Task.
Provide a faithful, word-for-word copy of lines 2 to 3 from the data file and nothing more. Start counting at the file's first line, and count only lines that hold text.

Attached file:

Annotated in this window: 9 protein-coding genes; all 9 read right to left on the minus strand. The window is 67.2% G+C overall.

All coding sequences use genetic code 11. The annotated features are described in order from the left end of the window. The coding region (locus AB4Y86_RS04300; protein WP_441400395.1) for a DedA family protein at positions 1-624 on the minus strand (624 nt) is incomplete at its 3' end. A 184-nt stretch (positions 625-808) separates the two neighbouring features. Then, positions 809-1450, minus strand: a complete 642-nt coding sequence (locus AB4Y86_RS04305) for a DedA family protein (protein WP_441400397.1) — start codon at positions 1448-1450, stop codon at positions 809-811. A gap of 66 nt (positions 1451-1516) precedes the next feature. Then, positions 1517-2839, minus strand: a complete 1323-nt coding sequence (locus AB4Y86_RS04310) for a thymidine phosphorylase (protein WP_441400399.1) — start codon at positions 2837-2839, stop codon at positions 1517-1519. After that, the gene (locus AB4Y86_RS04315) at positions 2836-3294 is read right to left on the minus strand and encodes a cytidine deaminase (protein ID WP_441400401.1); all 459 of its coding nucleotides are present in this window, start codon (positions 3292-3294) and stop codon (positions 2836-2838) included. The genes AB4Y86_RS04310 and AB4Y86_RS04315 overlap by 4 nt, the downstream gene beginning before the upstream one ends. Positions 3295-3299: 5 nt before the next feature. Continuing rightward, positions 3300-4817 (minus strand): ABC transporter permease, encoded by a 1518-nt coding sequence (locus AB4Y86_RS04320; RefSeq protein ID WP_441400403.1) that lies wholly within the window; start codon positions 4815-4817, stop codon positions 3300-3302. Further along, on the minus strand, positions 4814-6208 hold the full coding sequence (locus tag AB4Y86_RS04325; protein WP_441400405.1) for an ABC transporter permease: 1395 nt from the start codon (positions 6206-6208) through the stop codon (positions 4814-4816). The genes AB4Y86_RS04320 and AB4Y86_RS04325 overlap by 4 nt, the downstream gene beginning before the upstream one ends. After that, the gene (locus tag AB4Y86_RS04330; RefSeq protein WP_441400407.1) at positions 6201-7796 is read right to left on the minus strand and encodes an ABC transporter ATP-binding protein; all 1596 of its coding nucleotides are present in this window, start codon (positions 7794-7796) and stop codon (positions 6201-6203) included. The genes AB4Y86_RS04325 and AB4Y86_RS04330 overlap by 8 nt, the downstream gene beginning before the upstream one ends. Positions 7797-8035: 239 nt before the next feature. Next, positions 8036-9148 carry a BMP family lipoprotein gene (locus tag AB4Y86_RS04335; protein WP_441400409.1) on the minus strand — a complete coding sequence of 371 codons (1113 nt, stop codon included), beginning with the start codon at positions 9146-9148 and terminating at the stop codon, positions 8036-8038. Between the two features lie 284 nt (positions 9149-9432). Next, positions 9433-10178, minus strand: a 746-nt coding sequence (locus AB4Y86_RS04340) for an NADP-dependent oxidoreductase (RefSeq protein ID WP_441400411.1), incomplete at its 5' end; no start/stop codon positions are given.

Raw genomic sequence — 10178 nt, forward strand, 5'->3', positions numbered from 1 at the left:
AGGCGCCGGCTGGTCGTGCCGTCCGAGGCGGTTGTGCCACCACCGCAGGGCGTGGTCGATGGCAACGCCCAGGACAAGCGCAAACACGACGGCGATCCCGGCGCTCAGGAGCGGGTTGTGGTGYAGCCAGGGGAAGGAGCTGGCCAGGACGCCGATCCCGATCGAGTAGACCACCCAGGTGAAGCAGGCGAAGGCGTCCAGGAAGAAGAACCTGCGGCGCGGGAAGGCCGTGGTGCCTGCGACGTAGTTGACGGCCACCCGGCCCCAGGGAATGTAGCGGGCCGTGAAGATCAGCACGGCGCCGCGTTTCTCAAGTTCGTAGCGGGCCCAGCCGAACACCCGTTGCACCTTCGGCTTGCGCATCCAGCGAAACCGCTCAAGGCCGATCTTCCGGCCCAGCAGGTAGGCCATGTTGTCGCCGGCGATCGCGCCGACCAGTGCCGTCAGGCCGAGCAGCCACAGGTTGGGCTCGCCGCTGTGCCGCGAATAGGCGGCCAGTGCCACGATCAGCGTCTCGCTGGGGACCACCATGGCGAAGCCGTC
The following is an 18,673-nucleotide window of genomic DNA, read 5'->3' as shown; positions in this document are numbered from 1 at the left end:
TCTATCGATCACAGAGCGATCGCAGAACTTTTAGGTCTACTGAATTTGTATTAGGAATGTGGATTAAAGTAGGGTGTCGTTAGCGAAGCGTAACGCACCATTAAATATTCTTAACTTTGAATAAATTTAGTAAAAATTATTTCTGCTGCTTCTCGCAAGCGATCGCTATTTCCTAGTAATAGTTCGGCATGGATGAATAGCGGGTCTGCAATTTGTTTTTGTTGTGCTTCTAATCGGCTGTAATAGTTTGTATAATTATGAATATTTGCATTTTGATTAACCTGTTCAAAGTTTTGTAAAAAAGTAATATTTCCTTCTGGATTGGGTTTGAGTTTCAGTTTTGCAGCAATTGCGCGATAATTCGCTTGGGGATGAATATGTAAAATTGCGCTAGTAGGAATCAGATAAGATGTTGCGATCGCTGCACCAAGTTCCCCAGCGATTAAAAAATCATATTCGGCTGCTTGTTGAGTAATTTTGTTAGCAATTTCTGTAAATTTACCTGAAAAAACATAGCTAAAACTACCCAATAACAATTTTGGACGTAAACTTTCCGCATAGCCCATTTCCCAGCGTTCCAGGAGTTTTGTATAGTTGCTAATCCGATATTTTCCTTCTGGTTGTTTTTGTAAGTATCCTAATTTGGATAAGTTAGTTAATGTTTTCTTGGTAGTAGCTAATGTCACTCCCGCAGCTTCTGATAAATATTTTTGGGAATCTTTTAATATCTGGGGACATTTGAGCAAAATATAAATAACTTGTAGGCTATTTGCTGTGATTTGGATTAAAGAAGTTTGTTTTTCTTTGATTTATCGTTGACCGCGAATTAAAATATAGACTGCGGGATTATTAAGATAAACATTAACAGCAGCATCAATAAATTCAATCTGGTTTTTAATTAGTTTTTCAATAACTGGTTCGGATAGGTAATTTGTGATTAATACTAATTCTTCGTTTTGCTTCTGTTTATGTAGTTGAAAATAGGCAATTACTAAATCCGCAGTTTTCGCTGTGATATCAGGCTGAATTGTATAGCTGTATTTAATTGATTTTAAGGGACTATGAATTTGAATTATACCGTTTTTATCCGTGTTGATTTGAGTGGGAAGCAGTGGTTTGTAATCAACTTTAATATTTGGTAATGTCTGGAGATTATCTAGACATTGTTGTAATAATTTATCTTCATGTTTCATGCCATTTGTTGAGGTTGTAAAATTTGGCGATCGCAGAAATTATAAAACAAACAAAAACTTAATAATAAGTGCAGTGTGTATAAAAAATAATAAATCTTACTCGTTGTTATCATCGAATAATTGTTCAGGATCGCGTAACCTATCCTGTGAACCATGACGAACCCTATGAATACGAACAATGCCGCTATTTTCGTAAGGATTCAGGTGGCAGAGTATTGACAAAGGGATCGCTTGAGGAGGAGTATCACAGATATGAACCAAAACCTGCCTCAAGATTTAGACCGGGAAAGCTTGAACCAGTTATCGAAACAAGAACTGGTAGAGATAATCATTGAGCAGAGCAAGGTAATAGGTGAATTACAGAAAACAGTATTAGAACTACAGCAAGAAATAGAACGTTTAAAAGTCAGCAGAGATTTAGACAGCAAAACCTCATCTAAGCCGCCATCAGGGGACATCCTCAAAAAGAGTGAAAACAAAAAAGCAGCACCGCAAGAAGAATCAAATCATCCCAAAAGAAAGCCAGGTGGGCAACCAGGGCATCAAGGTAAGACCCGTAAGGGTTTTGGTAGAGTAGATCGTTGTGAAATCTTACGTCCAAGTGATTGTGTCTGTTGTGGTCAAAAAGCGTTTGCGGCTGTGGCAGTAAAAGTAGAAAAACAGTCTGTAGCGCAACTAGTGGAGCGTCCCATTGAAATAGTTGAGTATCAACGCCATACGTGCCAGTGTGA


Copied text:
All coding sequences use genetic code 11. The annotated features are described in order from the left end of the window. The coding region (locus AB4Y86_RS04300; protein WP_441400395.1) for a DedA family protein at positions 1-624 on the minus strand (624 nt) is incomplete at its 3' end. A 184-nt stretch (positions 625-808) separates the two neighbouring features. Then, positions 809-1450, minus strand: a complete 642-nt coding sequence (locus AB4Y86_RS04305) for a DedA family protein (protein WP_441400397.1) — start codon at positions 1448-1450, stop codon at positions 809-811. A gap of 66 nt (positions 1451-1516) precedes the next feature. Then, positions 1517-2839, minus strand: a complete 1323-nt coding sequence (locus AB4Y86_RS04310) for a thymidine phosphorylase (protein WP_441400399.1) — start codon at positions 2837-2839, stop codon at positions 1517-1519. After that, the gene (locus AB4Y86_RS04315) at positions 2836-3294 is read right to left on the minus strand and encodes a cytidine deaminase (protein ID WP_441400401.1); all 459 of its coding nucleotides are present in this window, start codon (positions 3292-3294) and stop codon (positions 2836-2838) included. The genes AB4Y86_RS04310 and AB4Y86_RS04315 overlap by 4 nt, the downstream gene beginning before the upstream one ends. Positions 3295-3299: 5 nt before the next feature. Continuing rightward, positions 3300-4817 (minus strand): ABC transporter permease, encoded by a 1518-nt coding sequence (locus AB4Y86_RS04320; RefSeq protein ID WP_441400403.1) that lies wholly within the window; start codon positions 4815-4817, stop codon positions 3300-3302. Further along, on the minus strand, positions 4814-6208 hold the full coding sequence (locus tag AB4Y86_RS04325; protein WP_441400405.1) for an ABC transporter permease: 1395 nt from the start codon (positions 6206-6208) through the stop codon (positions 4814-4816). The genes AB4Y86_RS04320 and AB4Y86_RS04325 overlap by 4 nt, the downstream gene beginning before the upstream one ends. After that, the gene (locus tag AB4Y86_RS04330; RefSeq protein WP_441400407.1) at positions 6201-7796 is read right to left on the minus strand and encodes an ABC transporter ATP-binding protein; all 1596 of its coding nucleotides are present in this window, start codon (positions 7794-7796) and stop codon (positions 6201-6203) included. The genes AB4Y86_RS04325 and AB4Y86_RS04330 overlap by 8 nt, the downstream gene beginning before the upstream one ends. Positions 7797-8035: 239 nt before the next feature. Next, positions 8036-9148 carry a BMP family lipoprotein gene (locus tag AB4Y86_RS04335; protein WP_441400409.1) on the minus strand — a complete coding sequence of 371 codons (1113 nt, stop codon included), beginning with the start codon at positions 9146-9148 and terminating at the stop codon, positions 8036-8038. Between the two features lie 284 nt (positions 9149-9432). Next, positions 9433-10178, minus strand: a 746-nt coding sequence (locus AB4Y86_RS04340) for an NADP-dependent oxidoreductase (RefSeq protein ID WP_441400411.1), incomplete at its 5' end; no start/stop codon positions are given.

Raw genomic sequence — 10178 nt, forward strand, 5'->3', positions numbered from 1 at the left: